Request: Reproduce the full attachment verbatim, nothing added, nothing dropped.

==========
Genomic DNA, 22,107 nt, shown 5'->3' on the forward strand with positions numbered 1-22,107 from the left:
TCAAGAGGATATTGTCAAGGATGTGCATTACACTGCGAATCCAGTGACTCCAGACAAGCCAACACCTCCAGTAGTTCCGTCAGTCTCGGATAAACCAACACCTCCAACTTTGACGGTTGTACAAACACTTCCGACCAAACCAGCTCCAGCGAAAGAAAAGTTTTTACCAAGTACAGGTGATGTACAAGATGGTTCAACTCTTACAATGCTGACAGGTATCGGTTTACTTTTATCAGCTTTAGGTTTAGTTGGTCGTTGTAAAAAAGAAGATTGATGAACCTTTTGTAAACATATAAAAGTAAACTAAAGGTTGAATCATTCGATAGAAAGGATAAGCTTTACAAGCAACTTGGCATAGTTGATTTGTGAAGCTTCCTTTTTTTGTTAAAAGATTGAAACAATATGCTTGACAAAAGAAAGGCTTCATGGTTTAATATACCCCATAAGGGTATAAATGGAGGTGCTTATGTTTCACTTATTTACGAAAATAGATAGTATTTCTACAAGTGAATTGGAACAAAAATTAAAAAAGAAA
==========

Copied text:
Genomic DNA, 22,107 nt, shown 5'->3' on the forward strand with positions numbered 1-22,107 from the left:
TCAAGAGGATATTGTCAAGGATGTGCATTACACTGCGAATCCAGTGACTCCAGACAAGCCAACACCTCCAGTAGTTCCGTCAGTCTCGGATAAACCAACACCTCCAACTTTGACGGTTGTACAAACACTTCCGACCAAACCAGCTCCAGCGAAAGAAAAGTTTTTACCAAGTACAGGTGATGTACAAGATGGTTCAACTCTTACAATGCTGACAGGTATCGGTTTACTTTTATCAGCTTTAGGTTTAGTTGGTCGTTGTAAAAAAGAAGATTGATGAACCTTTTGTAAACATATAAAAGTAAACTAAAGGTTGAATCATTCGATAGAAAGGATAAGCTTTACAAGCAACTTGGCATAGTTGATTTGTGAAGCTTCCTTTTTTTGTTAAAAGATTGAAACAATATGCTTGACAAAAGAAAGGCTTCATGGTTTAATATACCCCATAAGGGTATAAATGGAGGTGCTTATGTTTCACTTATTTACGAAAATAGATAGTATTTCTACAAGTGAATTGGAACAAAAATTAAAAAAGAAA